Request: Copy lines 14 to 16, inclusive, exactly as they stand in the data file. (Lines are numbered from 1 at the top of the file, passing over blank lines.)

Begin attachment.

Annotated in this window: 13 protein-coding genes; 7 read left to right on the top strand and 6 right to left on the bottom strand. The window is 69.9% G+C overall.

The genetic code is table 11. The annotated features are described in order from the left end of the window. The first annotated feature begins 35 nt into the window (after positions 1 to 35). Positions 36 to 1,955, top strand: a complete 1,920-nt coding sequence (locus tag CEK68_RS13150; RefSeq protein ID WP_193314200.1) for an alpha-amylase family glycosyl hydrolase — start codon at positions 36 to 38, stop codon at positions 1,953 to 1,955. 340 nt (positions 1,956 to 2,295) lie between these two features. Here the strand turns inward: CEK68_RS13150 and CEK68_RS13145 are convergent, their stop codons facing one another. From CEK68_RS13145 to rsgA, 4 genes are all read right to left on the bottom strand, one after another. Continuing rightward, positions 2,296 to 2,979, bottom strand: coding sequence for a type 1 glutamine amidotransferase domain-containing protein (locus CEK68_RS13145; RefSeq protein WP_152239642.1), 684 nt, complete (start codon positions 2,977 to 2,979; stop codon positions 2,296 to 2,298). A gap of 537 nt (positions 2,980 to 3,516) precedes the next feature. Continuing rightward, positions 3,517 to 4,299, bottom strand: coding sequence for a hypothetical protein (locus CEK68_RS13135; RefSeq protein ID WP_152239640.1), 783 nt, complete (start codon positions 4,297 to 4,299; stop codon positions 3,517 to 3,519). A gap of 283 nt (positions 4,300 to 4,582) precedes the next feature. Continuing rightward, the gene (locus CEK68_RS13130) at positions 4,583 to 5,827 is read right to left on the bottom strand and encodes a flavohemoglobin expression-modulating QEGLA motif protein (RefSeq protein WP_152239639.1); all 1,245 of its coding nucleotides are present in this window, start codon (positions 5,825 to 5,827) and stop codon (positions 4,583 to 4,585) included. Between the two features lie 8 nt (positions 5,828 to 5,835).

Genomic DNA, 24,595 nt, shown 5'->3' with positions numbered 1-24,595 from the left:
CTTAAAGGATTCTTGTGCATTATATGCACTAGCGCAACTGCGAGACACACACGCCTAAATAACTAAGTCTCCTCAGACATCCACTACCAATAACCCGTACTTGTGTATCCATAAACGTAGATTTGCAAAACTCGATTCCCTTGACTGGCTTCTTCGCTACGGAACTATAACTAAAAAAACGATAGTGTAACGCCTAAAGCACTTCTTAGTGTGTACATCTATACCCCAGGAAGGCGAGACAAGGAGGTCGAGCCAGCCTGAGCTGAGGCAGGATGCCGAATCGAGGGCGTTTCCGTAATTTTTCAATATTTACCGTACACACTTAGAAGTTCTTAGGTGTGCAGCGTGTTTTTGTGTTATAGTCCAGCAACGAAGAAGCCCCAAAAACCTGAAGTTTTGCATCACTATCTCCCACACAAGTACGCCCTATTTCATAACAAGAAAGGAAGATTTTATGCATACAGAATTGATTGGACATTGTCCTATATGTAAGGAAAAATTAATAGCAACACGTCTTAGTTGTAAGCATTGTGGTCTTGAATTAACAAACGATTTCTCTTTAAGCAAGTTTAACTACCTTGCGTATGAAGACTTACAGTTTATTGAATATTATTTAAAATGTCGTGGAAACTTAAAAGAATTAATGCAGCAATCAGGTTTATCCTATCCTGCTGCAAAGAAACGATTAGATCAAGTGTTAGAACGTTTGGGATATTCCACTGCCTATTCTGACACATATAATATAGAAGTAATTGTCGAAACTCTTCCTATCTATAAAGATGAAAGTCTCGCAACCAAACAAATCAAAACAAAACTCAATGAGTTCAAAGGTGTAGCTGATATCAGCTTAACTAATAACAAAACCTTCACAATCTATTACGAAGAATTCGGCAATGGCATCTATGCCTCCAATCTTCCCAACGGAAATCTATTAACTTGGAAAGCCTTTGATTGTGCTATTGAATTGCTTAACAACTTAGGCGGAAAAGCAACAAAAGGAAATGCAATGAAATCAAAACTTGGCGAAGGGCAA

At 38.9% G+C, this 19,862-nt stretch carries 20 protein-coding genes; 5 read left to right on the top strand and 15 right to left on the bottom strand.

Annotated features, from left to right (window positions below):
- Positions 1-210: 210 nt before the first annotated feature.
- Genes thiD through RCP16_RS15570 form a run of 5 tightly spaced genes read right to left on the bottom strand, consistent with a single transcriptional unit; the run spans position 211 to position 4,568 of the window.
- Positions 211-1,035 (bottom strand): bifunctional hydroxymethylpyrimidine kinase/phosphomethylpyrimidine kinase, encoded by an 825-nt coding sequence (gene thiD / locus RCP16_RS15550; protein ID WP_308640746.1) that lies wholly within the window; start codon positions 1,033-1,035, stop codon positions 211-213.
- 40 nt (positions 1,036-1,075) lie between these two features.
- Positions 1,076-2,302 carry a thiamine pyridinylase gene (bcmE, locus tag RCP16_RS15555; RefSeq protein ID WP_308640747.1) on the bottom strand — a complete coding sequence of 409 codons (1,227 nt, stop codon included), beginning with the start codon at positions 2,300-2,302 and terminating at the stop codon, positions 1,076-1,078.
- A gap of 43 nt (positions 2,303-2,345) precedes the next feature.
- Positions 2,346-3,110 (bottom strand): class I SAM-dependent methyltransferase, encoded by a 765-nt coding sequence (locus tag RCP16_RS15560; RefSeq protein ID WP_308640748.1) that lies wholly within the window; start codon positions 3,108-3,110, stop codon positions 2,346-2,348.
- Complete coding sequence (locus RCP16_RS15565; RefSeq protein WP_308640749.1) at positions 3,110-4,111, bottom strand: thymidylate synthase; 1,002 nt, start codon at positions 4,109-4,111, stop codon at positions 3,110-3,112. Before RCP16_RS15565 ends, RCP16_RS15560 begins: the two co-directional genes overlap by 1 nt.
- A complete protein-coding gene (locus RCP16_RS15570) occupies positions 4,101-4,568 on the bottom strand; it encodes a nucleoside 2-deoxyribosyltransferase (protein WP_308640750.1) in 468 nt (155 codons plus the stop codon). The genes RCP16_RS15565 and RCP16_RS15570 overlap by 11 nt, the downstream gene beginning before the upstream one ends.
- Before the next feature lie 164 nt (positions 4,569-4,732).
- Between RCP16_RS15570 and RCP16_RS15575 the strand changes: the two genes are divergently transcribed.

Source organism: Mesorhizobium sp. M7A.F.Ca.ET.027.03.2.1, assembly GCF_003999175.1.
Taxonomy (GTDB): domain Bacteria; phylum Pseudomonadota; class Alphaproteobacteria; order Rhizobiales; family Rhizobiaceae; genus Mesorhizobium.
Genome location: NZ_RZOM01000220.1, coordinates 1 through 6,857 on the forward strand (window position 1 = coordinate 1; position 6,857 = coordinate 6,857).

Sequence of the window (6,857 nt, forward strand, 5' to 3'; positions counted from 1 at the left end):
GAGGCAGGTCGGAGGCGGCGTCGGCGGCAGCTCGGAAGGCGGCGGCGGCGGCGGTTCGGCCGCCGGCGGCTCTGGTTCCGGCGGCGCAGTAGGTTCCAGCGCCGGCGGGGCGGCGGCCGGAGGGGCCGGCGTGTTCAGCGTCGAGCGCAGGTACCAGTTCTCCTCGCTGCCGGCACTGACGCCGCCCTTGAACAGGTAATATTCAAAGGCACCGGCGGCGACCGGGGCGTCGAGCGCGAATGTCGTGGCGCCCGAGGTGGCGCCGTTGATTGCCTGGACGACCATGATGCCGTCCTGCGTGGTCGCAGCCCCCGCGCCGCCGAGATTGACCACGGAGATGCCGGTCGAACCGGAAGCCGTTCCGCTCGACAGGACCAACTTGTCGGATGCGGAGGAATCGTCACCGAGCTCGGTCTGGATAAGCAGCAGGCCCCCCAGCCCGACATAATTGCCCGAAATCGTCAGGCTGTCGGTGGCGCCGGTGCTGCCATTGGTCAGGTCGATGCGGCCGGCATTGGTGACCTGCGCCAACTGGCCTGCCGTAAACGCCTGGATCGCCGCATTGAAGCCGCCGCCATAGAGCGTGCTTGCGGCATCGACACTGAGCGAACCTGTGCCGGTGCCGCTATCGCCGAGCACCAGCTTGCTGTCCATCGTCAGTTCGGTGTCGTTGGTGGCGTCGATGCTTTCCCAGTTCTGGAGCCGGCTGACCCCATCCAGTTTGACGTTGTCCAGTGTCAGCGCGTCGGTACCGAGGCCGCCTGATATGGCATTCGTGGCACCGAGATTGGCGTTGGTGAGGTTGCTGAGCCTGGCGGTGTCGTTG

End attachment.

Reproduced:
- Complete coding sequence (locus RCP16_RS15565; RefSeq protein WP_308640749.1) at positions 3,110-4,111, bottom strand: thymidylate synthase; 1,002 nt, start codon at positions 4,109-4,111, stop codon at positions 3,110-3,112. Before RCP16_RS15565 ends, RCP16_RS15560 begins: the two co-directional genes overlap by 1 nt.
- A complete protein-coding gene (locus RCP16_RS15570) occupies positions 4,101-4,568 on the bottom strand; it encodes a nucleoside 2-deoxyribosyltransferase (protein WP_308640750.1) in 468 nt (155 codons plus the stop codon). The genes RCP16_RS15565 and RCP16_RS15570 overlap by 11 nt, the downstream gene beginning before the upstream one ends.
- Before the next feature lie 164 nt (positions 4,569-4,732).